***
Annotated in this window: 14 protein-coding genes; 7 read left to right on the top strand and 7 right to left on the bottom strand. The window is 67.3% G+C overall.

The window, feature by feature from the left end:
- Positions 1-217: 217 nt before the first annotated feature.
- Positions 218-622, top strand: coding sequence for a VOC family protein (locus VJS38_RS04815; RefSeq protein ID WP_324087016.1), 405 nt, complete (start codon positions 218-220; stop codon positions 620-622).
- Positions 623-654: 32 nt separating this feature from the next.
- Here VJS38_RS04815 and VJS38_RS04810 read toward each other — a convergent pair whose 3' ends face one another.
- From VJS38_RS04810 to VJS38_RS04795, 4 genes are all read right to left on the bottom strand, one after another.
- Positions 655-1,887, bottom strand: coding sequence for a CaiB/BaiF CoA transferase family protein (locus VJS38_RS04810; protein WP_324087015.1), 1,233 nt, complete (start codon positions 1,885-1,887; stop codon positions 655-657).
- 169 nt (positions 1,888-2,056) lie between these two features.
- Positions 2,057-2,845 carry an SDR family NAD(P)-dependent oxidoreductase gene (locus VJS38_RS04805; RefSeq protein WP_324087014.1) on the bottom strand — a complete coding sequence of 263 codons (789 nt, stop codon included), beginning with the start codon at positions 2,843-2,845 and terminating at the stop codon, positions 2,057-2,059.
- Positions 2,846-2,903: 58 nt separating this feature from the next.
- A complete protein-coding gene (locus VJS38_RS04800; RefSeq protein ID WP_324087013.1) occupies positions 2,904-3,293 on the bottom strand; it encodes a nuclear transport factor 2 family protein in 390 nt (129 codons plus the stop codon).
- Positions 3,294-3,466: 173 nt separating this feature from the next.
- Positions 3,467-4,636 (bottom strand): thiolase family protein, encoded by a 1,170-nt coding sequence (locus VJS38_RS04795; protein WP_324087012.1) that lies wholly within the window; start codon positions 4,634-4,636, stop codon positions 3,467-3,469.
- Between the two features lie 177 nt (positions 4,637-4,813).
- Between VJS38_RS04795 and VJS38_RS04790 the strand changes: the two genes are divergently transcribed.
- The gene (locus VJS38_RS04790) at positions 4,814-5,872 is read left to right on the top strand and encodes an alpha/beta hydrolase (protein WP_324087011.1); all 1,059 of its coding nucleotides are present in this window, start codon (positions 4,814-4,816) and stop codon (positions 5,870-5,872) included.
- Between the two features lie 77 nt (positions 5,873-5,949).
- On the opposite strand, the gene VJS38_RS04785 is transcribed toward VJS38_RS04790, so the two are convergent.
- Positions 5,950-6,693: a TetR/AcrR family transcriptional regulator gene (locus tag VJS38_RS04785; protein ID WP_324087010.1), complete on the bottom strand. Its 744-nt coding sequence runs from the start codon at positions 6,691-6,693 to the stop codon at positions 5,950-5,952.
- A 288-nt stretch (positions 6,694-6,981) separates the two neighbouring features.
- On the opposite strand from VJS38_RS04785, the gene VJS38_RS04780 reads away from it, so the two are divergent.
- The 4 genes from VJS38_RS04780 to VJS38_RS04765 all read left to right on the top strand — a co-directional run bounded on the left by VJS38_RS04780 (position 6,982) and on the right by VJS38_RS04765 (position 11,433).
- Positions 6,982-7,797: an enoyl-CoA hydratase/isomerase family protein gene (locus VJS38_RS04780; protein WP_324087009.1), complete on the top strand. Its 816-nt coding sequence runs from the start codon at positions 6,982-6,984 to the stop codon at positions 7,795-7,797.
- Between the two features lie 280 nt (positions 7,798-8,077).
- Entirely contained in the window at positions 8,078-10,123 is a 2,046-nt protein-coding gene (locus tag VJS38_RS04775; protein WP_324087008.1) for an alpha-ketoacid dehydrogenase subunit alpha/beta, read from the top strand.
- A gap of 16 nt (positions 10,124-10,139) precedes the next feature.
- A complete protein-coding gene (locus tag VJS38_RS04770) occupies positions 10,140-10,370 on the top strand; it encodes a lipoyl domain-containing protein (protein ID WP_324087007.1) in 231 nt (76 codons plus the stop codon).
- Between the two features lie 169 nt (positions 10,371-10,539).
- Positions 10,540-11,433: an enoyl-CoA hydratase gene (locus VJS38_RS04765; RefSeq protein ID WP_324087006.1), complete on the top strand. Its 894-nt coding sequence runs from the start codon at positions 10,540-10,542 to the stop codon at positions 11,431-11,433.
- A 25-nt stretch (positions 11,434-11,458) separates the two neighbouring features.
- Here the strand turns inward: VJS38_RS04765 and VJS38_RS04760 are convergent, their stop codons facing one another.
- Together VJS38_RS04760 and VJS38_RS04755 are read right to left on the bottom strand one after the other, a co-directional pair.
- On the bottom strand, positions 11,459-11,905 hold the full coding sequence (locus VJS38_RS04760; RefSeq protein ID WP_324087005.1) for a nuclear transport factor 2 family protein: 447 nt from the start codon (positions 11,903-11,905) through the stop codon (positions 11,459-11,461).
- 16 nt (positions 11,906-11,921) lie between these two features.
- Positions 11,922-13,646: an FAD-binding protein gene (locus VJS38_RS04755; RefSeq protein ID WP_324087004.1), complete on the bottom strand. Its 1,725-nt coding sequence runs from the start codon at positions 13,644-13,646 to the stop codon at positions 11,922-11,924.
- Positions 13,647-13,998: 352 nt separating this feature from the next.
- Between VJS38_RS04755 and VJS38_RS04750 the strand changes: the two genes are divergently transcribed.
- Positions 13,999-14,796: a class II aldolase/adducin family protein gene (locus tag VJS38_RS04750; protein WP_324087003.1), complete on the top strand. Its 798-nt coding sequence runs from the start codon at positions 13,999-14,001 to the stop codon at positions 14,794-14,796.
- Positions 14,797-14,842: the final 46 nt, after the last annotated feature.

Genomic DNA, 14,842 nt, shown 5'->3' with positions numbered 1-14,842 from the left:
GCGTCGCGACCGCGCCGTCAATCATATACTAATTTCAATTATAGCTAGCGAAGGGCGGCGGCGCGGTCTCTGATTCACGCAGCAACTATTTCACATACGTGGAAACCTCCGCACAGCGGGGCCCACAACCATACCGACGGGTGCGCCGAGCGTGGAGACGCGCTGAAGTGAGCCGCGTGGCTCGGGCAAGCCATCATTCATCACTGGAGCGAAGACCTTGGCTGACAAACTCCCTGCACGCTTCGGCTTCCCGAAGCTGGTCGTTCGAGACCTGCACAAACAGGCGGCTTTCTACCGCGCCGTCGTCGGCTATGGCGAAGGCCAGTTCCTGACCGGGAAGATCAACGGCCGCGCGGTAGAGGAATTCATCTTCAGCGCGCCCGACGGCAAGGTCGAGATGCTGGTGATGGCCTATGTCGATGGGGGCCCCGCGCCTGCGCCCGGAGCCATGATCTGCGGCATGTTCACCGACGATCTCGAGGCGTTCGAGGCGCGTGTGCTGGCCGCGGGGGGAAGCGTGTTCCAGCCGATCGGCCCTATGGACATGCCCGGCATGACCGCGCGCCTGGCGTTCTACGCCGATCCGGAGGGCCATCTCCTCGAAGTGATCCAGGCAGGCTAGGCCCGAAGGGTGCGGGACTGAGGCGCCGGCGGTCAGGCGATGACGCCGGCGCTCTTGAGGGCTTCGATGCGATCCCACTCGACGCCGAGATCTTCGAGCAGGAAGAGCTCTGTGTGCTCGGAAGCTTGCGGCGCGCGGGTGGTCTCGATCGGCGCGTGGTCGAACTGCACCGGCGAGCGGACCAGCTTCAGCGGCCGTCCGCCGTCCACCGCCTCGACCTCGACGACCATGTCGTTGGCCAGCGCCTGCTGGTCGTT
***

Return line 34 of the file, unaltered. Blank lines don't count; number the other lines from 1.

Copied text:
- On the bottom strand, positions 11,459-11,905 hold the full coding sequence (locus VJS38_RS04760; RefSeq protein ID WP_324087005.1) for a nuclear transport factor 2 family protein: 447 nt from the start codon (positions 11,903-11,905) through the stop codon (positions 11,459-11,461).